No Boys Allowed

By | 2018-03-14T13:15:25+00:00 March 14th, 2018|
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Ten years ago while teaching English at Emory University, I noticed a trend. Each year there seemed to be more and more girls on campus. Also, from the time I started teaching college in 1993 as a graduate student, I would hear gripes from male students about their high school teachers and college professors who made them read books by Amy Tan and listen to lectures on feminism, even in math.

As time passed, I also noticed a change in the demeanor of boys. Each year they seemed to become less confident. By 2013, my last year of teaching, many were walking in a stooped-over shuffle and ending statements with a question.

In 2008, in an article for the Weekly Standard, I looked into the decline of boys’ academic performance. Forced to read books about feminine topics and forced to learn under feminine pedagogy, they weren’t performing well academically. While slightly more men than women held bachelor’s degrees in 2005, women made up 57 percent of total fall enrollments and were much more likely to graduate. By 2014, 30.2 percent of women held bachelor’s degrees opposed to 29.9 percent of men. Among younger adults, aged 25 to 34, 37.5 percent of women hold bachelor’s degrees, but only 29.5 percent of men do.

Men in 2008 still held a slight advantage in earning doctorate degrees, but were projected to drop behind women by 2014. Today, women earn the majority of doctoral degrees and outnumber men in law school and medical school, as Tucker Carlson reports. He also reports that younger women now surpass men in rates of homeownership and wages. Men’s addiction and suicide rates are rising, while testosterone levels are plummeting.

From Bad to Worse to “Uncomfortable”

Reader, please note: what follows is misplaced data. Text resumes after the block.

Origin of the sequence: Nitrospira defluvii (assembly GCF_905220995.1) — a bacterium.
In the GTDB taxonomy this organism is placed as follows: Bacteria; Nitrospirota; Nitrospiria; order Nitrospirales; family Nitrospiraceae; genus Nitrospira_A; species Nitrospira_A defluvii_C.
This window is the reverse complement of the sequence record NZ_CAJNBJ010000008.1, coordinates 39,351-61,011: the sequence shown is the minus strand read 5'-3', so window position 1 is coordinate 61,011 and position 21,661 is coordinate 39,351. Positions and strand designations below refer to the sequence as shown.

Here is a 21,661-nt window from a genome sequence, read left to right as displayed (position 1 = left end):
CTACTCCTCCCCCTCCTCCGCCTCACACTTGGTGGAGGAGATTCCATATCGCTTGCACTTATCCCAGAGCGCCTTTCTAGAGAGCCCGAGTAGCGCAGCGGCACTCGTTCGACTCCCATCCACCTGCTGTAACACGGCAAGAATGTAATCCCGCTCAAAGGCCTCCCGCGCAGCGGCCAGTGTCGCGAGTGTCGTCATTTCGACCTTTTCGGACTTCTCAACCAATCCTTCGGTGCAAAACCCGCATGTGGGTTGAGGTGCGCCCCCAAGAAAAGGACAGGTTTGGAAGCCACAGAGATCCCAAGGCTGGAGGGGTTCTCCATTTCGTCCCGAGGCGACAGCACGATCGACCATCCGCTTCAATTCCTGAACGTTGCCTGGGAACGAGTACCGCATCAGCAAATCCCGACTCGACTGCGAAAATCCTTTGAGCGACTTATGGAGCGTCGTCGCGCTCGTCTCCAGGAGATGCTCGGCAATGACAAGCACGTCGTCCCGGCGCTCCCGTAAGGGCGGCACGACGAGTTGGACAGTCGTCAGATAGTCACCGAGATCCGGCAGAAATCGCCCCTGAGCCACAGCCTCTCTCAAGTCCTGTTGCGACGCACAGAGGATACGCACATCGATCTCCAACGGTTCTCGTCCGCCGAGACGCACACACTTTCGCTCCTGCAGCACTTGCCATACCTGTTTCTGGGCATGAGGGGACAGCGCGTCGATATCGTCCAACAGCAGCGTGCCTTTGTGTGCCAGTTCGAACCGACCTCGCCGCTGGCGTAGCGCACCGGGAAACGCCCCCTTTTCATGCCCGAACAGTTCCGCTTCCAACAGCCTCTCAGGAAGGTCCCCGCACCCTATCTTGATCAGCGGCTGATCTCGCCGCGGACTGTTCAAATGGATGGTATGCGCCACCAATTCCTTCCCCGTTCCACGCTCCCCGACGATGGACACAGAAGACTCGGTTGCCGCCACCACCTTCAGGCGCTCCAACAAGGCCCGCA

In the intervening 10 years, as things have gotten worse for boys and men, the rhetoric about “white male privilege” has become more strident. There are mandatory classes on diversity. Workshops on “toxic masculinity” tell men they aren’t OK. Men are even attacked for
the way they sit on a chair or a subway seat. Many teachers make it a policy to call on boys last in class and to give girls extra attention. On most campuses when it comes to charges of rape, there is a presumption of guilt. Fraternities have been banished on many campuses.

Here at Hamilton College, there has been a concerted outreach to create a more diverse student body. In my four years of living here I’ve noticed that more of the student body seems to be openly gay. All-gender bathrooms have been installed to make the rare transgender student in a campus with 1,850 students comfortable. The college puts out the welcome mat with an LGBTQ Resource Center, and a well-funded on-campus Days-Massolo Center dedicated to diversity.

Yet there is a place on campus called Little Pub, which happens to draw a mostly male clientele. This upsets student Julia Dupuis, who wrote an article in the student newspaper, The Spectator, titled, “PUB POWER must force campus to recognize privilege and broach uncomfortable conversations.”

When she learned that the establishment, with “majority white male patrons,” was known as a “man cave,” she translated it to “an underlying message: the Little Pub was not meant for me.”

She and a female friend did venture there once, but were apparently so traumatized by being the only females there that they left. “It is impossible to describe the discomfort, vulnerability, and isolation of being the only women in a male-dominated space,” Dupuis wrote.

Now she wants to force the perpetrators of her discomfort into an “uncomfortable conversation.”